Old 4x5 sheet film donations?

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OK, getting ready to load some real film into a few film holders. Never done this before. Not to worried about it, as I used to load 16mm film. The way I learned that was with some old film so I could practice in the light, then with my eyes closed, then in a changing bag. This way, mistakes are non-fatal.

If anyone would like to donate one or two sheets of old 4x5 sheet film to the "help Doug lean to load foundation", e-mail me and I'll send you my address. Even just one sheet would be great. I'll have to owe you the .34 for the postage, as we can't do any business here.

Its not that I'm too cheap to waste a sheet of my own, but I haven't bought any sheet film yet. Still on polaroids. And, I just hate the thought of wasting a sheet of perfectly good film when someone somewhere must have a spoiled sheet they don't want.

-- Douglas Gould (assistdelrey@earthlink.net), March 01, 2002


Don't worry, Douglas. Before long you'll have LOTS of spoiled sheets. We all did.

-- Alec (alecj@bellsouth.net), March 01, 2002.


anyway, someone has already offered, so I don't need any more free old film.

Thanks everyone

-- Douglas Gould (assistdelrey@earthlink.net), March 01, 2002.

I've never (so far at least) ruined any film while loading, but I HAVE developed a few sheets only to find I forgot to pull the dark slide. I guess we all have our own ways of messing up and I've found mine :)

-- Steve Gangi (sgangi@hotmail.com), March 01, 2002.

"I've never (so far at least) ruined any film while loading, but I HAVE developed a few sheets only to find I forgot to pull the dark slide. I guess we all have our own ways of messing up and I've found mine :)"

Not to mention forgetting to close the shutter before pulling the darkslide, pulling the wrong darkslide, or slipping the film into the darkslide grooves so that when the darkslide is pulled, it falls forward into the camera.

Yeah, I've found mine, too. :-))


-- Anthony J. Kohler (arbitrator@uneedspeed.net), March 02, 2002.

Ohhh, pulling the wrong darkslide, that's like bending a finger nail backwards. It's the worst. Ouch!!! Dean

-- Dean Lastoria (dvlastor@sfu.ca), March 02, 2002.


to be honest, I've never wasted a sheet of lf film. When I first started LF photography last year, I loaded my first five two-sided holders and didn't spoil a single sheet. Just go through it in your mind first.

Another thing that you can do is cut out some "film" out of cardstock or other thicker paper and use that to test with.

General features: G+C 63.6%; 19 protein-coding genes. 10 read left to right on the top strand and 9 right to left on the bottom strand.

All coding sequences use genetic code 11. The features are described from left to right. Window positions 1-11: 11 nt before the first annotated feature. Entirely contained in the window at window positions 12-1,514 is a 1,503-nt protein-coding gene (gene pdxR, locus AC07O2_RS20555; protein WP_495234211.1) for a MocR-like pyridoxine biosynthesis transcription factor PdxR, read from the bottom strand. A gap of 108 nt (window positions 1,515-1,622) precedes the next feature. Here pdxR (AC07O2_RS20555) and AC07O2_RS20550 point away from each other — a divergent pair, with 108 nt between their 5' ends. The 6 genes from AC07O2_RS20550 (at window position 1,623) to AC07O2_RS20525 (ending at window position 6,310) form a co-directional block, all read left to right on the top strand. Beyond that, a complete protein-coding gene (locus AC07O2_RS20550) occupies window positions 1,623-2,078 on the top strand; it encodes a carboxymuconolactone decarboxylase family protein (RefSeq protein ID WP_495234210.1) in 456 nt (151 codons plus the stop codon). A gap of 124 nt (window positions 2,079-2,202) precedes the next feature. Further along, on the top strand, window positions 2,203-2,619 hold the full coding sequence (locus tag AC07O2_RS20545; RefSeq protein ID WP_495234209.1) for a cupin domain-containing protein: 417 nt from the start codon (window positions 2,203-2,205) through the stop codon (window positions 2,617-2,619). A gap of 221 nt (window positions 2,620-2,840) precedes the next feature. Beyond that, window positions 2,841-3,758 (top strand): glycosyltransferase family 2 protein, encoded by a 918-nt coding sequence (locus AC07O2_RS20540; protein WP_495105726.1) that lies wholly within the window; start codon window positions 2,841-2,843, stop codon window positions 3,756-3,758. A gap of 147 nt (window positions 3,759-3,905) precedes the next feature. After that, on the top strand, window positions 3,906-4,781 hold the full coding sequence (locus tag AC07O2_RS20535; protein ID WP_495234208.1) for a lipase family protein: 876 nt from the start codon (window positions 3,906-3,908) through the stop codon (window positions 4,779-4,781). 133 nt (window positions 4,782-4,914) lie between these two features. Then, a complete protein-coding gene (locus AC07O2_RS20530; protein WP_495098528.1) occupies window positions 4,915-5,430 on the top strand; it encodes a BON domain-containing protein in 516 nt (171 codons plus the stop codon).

-- edward kang (ekang@cse.nd.edu), March 02, 2002.

Doug -

Jump in!! Buy a box of film, load your holders and get out here with the rest of us experts! Loading isn't that difficult - it's the composing, exposing, developing and printing that really produces the "experience". And I guarantee you'll have a couple of sheets you can practice with in no time!

-- bill youmans (bill@greatgrips.com), March 02, 2002.

BW film is about $12 for 25 sheets in 4x5!Buy a box and waste a dollar's worth of film!

-- Edsel Adams (mrchippy628@aol.com), March 03, 2002.

I've never forgotten to pull the slide (touch wood), but my favourite way of spoiling film used to be to leave the lens on preview, and grossly overexpose the film, before finally firing the shutter and closing it! Damned Compur shutters used to let you do this without a hint that anything had gone amiss. Copals, however, won't fire with the preview lever open, so at least you know you've ruined the shot before you pack up and go away. I quickly got into the habit of test firing the shutter before pulling the slide, but not before I grew to detest the design of Compur shutters.

-- Pete Andrews (p.l.andrews@bham.ac.uk), March 04, 2002.

Don't forget to decide which side of the darkslide you are going to use for unexposed and which for exposed. Most holders' darkslides have a black tab on one side and white on the other. I use white for unexposed and black for exposed. Every now and then I will expose a sheet then absent-mindedly stick the slide in exactly the same way I removed it. I don't find out until I am ready to make a duplicate exposure of the same shot - then the question hits... "Did I flip the holder over to the other side?". Of course, logically there is no good way to solve this. You can stop right there and get an exposure and a clear sheet of film or re-expose both sheets and get a good exposure and a double exposure. I guess it comes right down to this - when the lab processes my film do I look like a bigger idiot by having them process a blank sheet or a double exposure. I usually opt for the double. At least that way I know I used up a little of the chemistry I am paying for!

Additionally, if you plan to shoot both chromes and negs as I do (architectural work and interiors) then buy enough holders to color code them for negs/chromes. You'll spend more money but you'll be more organized in handling your film.

-- Jim Roof (jim@jimroofcreative.com), March 04, 2002.


I just stuck a red dot on the exposed side of the holder tab, and this way is much easier to see if how you put it back. Without my red dot I would ruin about 1/3 of my sheets. It is much easier to see the red then the little black tab. I also number my holders side by side i.e. 1/A 1/B 2/A etc., and if you do and later realize that you made a mistake it is much easier to find the sheet to be pulled/ pushed or to be thrown away. It is also a good idea to color code holders by film. All this works for me. Good luck!

-- Geoffrey Swenson (amicor@hotmail.com), March 05, 2002.

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